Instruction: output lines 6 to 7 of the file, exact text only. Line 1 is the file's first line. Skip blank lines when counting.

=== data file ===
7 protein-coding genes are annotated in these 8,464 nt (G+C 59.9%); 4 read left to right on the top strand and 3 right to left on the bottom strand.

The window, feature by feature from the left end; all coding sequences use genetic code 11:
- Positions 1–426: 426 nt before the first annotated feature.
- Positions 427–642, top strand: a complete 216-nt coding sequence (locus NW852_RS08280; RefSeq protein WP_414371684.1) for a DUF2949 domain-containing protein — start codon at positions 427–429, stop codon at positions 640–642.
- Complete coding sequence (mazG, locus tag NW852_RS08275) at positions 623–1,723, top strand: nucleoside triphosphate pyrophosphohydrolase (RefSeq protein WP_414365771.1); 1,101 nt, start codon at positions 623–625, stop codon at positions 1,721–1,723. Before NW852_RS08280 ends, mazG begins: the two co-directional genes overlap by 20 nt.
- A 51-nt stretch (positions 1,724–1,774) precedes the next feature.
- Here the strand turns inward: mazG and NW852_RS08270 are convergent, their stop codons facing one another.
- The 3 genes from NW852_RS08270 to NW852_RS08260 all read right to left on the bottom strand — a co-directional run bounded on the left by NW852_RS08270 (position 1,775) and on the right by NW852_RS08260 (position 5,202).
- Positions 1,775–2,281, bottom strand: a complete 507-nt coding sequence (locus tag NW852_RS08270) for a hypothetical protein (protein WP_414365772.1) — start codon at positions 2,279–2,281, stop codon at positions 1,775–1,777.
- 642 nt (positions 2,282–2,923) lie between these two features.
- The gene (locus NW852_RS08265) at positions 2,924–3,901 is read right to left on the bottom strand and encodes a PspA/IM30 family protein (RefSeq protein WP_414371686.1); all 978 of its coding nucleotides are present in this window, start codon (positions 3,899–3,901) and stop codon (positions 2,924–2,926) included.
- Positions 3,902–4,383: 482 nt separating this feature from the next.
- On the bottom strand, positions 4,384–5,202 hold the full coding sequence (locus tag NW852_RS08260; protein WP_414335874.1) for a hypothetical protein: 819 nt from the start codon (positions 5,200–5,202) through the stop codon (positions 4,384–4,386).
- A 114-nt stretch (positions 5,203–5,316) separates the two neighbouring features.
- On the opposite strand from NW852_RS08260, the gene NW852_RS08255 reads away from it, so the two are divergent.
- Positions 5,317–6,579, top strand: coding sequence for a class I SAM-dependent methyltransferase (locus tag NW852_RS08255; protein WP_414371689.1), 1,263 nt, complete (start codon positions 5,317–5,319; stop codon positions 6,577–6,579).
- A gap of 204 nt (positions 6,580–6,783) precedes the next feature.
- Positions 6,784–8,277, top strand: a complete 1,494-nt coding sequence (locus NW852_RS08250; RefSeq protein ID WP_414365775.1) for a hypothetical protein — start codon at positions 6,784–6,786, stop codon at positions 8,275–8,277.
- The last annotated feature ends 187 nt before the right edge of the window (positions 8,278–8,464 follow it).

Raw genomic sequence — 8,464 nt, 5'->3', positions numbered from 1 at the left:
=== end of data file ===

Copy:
- A 51-nt stretch (positions 1,724–1,774) precedes the next feature.
- Here the strand turns inward: mazG and NW852_RS08270 are convergent, their stop codons facing one another.